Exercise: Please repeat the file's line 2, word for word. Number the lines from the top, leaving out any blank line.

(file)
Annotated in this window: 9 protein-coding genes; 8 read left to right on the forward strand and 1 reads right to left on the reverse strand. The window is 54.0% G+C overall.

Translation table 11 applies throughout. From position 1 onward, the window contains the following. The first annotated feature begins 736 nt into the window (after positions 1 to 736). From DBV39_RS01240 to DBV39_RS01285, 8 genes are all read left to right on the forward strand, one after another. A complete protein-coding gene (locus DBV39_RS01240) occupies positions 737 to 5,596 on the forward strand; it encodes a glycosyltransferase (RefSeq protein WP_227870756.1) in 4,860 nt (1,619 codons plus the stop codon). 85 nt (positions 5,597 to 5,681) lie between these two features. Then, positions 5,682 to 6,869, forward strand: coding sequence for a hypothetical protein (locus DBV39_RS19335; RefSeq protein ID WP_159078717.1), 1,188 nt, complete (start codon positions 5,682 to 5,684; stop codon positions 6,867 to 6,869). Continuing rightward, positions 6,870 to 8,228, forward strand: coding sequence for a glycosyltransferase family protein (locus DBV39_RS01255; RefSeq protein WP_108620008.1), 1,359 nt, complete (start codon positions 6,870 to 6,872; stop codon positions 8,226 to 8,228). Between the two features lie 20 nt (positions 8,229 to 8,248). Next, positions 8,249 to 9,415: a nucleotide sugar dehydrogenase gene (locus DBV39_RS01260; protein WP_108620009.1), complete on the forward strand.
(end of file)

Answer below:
Translation table 11 applies throughout. From position 1 onward, the window contains the following. The first annotated feature begins 736 nt into the window (after positions 1 to 736). From DBV39_RS01240 to DBV39_RS01285, 8 genes are all read left to right on the forward strand, one after another. A complete protein-coding gene (locus DBV39_RS01240) occupies positions 737 to 5,596 on the forward strand; it encodes a glycosyltransferase (RefSeq protein WP_227870756.1) in 4,860 nt (1,619 codons plus the stop codon). 85 nt (positions 5,597 to 5,681) lie between these two features. Then, positions 5,682 to 6,869, forward strand: coding sequence for a hypothetical protein (locus DBV39_RS19335; RefSeq protein ID WP_159078717.1), 1,188 nt, complete (start codon positions 5,682 to 5,684; stop codon positions 6,867 to 6,869). Continuing rightward, positions 6,870 to 8,228, forward strand: coding sequence for a glycosyltransferase family protein (locus DBV39_RS01255; RefSeq protein WP_108620008.1), 1,359 nt, complete (start codon positions 6,870 to 6,872; stop codon positions 8,226 to 8,228). Between the two features lie 20 nt (positions 8,229 to 8,248). Next, positions 8,249 to 9,415: a nucleotide sugar dehydrogenase gene (locus DBV39_RS01260; protein WP_108620009.1), complete on the forward strand.